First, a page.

Somewhere along the way the PR industry got a bad rap.
Maybe it was one too many gum-snapping airheads masquerading as public relations pros that tarnished our field. They’re a rare and feckless creature, but they have and do exist.
Just as the newspaper business has caricatures of hard-boiled, cigarette-smoking, bourbon-swilling reporters, the public relations industry has its own cartoonish persona that undermines the very real, very important work being done. It’s not fair. It’s not accurate. But it’s there.
Enter the term “PR practitioner.”
Practitioner, you see, is a serious-sounding word that is supposed to add credibility to the profession. PR practitioners aren’t empty-headed—they’re strategic; they’re brainy, and laser-focused on results. And so on.
Never mind that the reality has always been far different from the perception of PR people. The overwhelming majority of PR pros, male and female, are highly educated and extremely capable of driving a client’s business forward. We are the people you want in the room during times of crisis, for example, because we understand how to effectively communicate to all audiences.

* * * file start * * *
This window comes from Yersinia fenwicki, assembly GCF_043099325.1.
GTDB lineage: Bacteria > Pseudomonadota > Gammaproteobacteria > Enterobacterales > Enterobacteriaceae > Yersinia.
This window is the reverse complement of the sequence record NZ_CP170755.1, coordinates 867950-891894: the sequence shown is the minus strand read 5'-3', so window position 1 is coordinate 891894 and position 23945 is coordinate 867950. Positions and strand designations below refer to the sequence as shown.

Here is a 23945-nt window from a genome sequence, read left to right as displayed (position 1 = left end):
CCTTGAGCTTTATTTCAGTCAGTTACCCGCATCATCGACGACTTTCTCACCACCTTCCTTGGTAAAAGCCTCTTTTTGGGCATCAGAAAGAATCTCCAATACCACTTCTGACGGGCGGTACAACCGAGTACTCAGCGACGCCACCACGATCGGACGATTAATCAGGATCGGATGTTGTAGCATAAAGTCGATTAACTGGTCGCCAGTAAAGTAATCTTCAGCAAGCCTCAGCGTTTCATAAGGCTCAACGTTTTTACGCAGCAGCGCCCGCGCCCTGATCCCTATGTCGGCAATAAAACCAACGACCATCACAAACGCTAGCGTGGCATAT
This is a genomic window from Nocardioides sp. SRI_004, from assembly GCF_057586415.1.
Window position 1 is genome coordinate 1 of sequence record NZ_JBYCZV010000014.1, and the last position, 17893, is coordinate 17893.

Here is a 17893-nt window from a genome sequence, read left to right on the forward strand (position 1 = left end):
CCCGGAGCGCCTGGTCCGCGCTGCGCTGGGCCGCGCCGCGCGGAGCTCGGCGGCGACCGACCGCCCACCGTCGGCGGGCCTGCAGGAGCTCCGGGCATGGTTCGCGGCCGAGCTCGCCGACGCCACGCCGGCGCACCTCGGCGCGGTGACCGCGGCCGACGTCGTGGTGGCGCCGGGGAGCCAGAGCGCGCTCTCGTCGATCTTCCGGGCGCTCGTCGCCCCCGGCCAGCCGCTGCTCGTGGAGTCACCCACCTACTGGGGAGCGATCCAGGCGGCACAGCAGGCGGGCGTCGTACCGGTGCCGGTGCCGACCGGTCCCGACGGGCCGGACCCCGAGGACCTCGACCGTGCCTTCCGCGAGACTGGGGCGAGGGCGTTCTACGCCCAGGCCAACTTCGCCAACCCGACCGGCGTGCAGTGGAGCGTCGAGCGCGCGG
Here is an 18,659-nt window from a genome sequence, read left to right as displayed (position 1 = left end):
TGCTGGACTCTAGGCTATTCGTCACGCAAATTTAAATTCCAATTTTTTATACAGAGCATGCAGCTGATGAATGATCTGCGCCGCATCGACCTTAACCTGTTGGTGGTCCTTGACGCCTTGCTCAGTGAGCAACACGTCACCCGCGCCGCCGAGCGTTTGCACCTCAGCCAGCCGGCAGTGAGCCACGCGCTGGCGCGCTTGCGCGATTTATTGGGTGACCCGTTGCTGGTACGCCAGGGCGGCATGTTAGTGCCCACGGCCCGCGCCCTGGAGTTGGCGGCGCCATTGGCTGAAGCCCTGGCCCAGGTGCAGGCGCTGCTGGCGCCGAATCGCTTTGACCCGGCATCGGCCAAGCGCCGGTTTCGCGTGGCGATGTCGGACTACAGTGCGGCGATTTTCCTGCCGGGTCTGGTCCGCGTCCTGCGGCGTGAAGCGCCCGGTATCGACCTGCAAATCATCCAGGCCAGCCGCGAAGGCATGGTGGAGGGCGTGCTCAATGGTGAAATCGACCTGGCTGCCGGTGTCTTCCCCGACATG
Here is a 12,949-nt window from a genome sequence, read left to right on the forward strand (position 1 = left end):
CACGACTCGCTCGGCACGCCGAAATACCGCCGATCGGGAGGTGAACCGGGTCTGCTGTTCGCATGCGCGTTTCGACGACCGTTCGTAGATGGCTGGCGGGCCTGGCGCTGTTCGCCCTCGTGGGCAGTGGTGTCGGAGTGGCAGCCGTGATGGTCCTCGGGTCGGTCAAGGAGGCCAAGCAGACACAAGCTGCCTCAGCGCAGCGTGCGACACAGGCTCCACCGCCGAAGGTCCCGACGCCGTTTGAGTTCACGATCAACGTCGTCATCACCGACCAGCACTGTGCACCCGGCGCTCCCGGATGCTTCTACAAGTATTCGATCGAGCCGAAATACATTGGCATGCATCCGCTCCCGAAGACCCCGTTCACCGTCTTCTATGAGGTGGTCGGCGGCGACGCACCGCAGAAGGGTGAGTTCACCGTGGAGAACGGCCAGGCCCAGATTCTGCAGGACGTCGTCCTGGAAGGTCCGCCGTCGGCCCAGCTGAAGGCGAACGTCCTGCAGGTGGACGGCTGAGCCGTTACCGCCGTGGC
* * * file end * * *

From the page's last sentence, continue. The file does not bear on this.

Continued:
PR agencies have long argued, and rightfully so, that their firms deserve a seat at the boardroom table alongside marketers and advertisers to make the case for bigger PR budgets.
Notice I didn’t say marketing practitioners
and advertising practitioners
? Our fellow industries don’t feel the need to overcompensate by tacking on an “official-sounding” word to their jobs. PR people shouldn’t either, and the reality is they don’t.
Show me a PR person who describes himself as a “PR practitioner” at a cocktail party and I’ll show you a person who will be standing alone very quickly.
So, what should we be called? How about we dispense with formality and call ourselves “PR people” or “PR pros”? And when somebody asks what you do for a living, how about we just say “I’m in PR” or “I run PR for my company”?
My fellow PR pros know we’ve earned our stripes again and again, helping businesses achieve serious growth metrics, so can we just stop using silly words in some lame attempt to validate our existence?
Parry Headrick, vice president of marketing and communications at Matter Communications, is a 15-year PR and social media agency person. A version of this post originally appeared on PR Whiteboard.